World · June 28, 2022

Ukraine was: Five things you need to know about Tuesday’s conflict

1. Ukraine faces “brutality” never seen in Europe since World War II, NATO head says ahead of Madrid summit

Ukraine is facing “brutality” never seen in Europe “since World War II” during the invasion of Russia, said Jens Stoltenberg on the opening day of a crucial NATO summit in Madrid.

The comments come the day after a Russian attack on a crowded shopping mall in Kremenchuk, central Ukraine, killed at least 18 people, according to a provisional toll. The strike was described as a “war crime” by G7 leaders.

NATO countries, which have already supplied billions of euros worth of weapons to Kiev, will agree in Madrid “a comprehensive assistance program” to help Ukraine “enforce its right to self-defense,” Stoltenberg said in a briefing. together with the Spanish Prime Minister Pedro Sanchez.

“It is extremely important to be ready to continue to provide support because Ukraine is facing a brutality that we have not seen in Europe since World War II,” said Stoltenberg, NATO secretary general.

The summit of the military alliance, which will last until Thursday, brings together more than 40 heads of state and government in the Spanish capital. It will be largely devoted to the war launched by Russia against Ukraine on February 24.

On Monday, Stoltenberg announced a massive increase in NATO rapid reaction troops from 40,000 to 300,000, in a major strengthening of the alliance’s eastern flank.

2. Survivors describe the “hell” of the Russian attack on the Kremenchuk shopping center

Survivors of the Russian missile attack on a shopping mall on Monday in central Ukraine they described their experiences, with one calling it simply “hell”.

At the Kremenchuk public hospital, five people are crammed into a room in an intensive care unit, their wounds wrapped in bloody bandages. A corpse lies on a stretcher outside, covered with a blanket.

Yulia, a 21-year-old woman covered in deep cuts, said Monday was her first day on the job in one of the mall’s stores.

The hospital is treating 25 people injured in the attack, six of them in critical condition. Ukrainian authorities said on Tuesday that the strike killed at least 18 people and injured 59, while more than 40 are missing.

The strike sparked global outcry, with G7 leaders condemning it as “abominable” as they gathered for a summit in Germany.

“This is not an accidental blow, this is a calculated Russian strike,” Ukrainian President Volodymyr Zelenskyy said in an evening video speech. He said the death toll could rise.

He estimated that around 1,000 people were in the mall at the time of the strike. The city had a population of 217,000 before the invasion.

3. Russian opposition figure Ilya Yashin was jailed amid criticism of the war in Ukraine

A Moscow court sentenced one of the last remaining opposition leaders in Russia to 15 days in prison.

Ilya Yashin was arrested on Monday and taken to a detention center in the Luzhniki neighborhood of the Russian capital.

A reporter friend said the city councilor was arrested while walking in a Moscow park. He was convicted of “disobeying the police” during his arrest, according to the press service of the Moscow court.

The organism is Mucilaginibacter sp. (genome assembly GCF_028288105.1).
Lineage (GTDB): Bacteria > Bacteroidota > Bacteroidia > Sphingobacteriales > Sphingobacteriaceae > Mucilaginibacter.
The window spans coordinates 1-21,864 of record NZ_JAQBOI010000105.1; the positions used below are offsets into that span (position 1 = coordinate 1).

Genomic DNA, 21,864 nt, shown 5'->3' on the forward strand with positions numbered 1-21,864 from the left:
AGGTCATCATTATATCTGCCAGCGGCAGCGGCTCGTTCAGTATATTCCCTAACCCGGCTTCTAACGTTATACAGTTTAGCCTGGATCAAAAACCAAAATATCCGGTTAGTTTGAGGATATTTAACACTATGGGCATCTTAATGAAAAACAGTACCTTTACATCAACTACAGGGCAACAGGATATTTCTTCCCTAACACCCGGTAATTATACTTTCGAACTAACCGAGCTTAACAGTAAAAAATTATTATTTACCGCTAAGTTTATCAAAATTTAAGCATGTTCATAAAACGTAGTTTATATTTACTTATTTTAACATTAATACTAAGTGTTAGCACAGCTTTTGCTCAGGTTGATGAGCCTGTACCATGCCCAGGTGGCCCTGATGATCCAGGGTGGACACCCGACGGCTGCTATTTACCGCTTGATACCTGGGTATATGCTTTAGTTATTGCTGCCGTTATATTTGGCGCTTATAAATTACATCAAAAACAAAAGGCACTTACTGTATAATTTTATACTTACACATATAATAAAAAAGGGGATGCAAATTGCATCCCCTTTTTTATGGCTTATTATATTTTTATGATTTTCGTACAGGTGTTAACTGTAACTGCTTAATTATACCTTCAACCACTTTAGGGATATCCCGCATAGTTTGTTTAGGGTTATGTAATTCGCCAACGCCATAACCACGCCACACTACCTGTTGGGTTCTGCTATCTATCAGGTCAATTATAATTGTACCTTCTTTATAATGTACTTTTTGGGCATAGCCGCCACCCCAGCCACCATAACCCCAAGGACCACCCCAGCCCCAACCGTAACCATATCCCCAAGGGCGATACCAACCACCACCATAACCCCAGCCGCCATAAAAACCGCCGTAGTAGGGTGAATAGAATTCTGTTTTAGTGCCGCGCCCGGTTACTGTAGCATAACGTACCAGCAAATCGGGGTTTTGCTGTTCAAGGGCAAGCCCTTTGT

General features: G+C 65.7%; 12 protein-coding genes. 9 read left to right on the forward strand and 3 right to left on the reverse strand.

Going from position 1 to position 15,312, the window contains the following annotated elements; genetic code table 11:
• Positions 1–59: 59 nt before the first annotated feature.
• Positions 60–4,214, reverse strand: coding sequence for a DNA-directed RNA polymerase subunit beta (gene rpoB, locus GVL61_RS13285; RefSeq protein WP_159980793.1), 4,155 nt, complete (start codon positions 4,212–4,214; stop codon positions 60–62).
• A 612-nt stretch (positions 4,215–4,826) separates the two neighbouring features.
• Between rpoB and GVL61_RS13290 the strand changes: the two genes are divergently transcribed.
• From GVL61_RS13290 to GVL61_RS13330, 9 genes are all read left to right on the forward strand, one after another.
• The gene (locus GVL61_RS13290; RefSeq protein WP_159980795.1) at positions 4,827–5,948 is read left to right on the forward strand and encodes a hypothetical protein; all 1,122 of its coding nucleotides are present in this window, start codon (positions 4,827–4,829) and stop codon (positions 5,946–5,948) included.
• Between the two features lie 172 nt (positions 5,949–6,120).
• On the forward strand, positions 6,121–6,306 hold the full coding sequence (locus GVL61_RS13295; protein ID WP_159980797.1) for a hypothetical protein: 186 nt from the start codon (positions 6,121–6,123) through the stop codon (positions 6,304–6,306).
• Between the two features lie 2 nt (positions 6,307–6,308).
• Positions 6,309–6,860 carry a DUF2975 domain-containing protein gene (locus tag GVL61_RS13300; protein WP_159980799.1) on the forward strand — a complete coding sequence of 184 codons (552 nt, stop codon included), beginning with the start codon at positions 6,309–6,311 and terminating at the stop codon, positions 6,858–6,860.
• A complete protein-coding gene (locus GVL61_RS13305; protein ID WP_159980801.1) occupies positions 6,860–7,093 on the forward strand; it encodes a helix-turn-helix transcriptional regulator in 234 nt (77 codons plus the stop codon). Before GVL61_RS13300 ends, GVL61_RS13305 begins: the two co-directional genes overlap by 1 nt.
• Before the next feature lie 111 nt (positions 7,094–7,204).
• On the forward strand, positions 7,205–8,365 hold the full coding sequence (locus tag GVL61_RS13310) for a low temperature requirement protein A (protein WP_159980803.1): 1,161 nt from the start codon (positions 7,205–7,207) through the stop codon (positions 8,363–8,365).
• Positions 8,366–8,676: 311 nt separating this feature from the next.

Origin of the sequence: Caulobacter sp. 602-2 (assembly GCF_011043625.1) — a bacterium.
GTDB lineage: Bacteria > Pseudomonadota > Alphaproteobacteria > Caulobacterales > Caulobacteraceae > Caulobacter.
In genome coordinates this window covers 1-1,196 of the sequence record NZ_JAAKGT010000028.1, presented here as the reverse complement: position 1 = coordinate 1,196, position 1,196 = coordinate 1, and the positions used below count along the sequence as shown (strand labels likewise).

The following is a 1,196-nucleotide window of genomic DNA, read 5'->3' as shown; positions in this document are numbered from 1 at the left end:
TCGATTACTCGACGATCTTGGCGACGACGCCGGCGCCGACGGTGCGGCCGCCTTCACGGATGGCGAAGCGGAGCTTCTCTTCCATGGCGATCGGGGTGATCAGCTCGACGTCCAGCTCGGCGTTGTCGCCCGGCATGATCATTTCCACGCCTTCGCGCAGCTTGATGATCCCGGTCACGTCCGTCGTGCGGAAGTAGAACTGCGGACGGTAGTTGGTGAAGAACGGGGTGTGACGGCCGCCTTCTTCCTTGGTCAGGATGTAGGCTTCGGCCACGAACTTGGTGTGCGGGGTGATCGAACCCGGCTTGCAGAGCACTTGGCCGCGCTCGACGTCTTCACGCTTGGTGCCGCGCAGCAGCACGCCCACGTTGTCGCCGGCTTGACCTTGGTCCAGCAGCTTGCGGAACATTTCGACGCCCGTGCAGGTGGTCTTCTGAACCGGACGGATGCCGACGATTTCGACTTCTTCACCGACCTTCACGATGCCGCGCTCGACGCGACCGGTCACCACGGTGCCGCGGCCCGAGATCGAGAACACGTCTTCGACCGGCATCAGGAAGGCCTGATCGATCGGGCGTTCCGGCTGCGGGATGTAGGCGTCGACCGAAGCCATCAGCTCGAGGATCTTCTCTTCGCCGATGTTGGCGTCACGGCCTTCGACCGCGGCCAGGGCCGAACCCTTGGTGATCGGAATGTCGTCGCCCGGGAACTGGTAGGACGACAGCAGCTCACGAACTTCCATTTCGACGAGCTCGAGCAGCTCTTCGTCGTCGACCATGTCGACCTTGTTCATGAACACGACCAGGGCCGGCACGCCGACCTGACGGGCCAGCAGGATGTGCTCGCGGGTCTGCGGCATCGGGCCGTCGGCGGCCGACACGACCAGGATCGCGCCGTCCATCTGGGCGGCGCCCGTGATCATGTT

Yashin denied any wrongdoing and said on Telegram that the allegations had been “fabricated”.

“I’m not crazy to argue with three cops,” he said, adding that his case could lead to a longer prison sentence.

Yashin is one of the very few politicians still in Russia to have openly criticized the Kremlin war in Ukraine. He was accused of discrediting the Russian military last month, according to independent news site Meduza, and sentenced to pay 90,000 rubles (1,600 euros).

4. Ukraine arrests former Soviet KGB agent suspected of helping Russia attack its troops

The Ukrainian Security Service said Tuesday that it arrested a former Soviet KGB agent who helped direct Russian missile strikes that killed more than 50 soldiers at a military facility in the west of the country in March.

Suspect sent target locations at the Yavoriv military training center to contacts of an unspecified Russian agency using Telegram’s messaging app, the Security Service of Ukraine (SBU) and local prosecutors said. .

“As a result of missile attacks on Yavoriv training ground, more than 50 service personnel died and nearly 150 were injured,” the SBU said on Telegram.

In the aftermath of the missile attack, Ukraine claimed that 35 soldiers had been killed in the facility, which was located 25 kilometers from the Polish border.

The suspect, a native of the western city of Lviv, is being detained and investigated for treason, the prosecutor’s office said.

5. Bulgaria expelled 70 Russian diplomats for alleged espionage

Bulgaria said Tuesday that it was expelling 70 Russian diplomatic personnel for espionage reasons and had set a limit on the size of the Moscow representation as tensions between two countries that were once close allies fractured over Ukraine.

The move, announced by the foreign ministry and the outgoing prime minister, was Sofia’s largest expulsion of Russian diplomats in recent years and more than half of Moscow’s diplomatic footprint in the Balkan country.

According to the Russian state news agency TASS, Moscow should respond.

“Today we expelled 70 Russian diplomats … Many of them worked directly for the (intelligence) services and their diplomatic role was more like a cover,” Bulgarian Prime Minister Kiril Petkov said last week. lost a parliamentary distrust vote.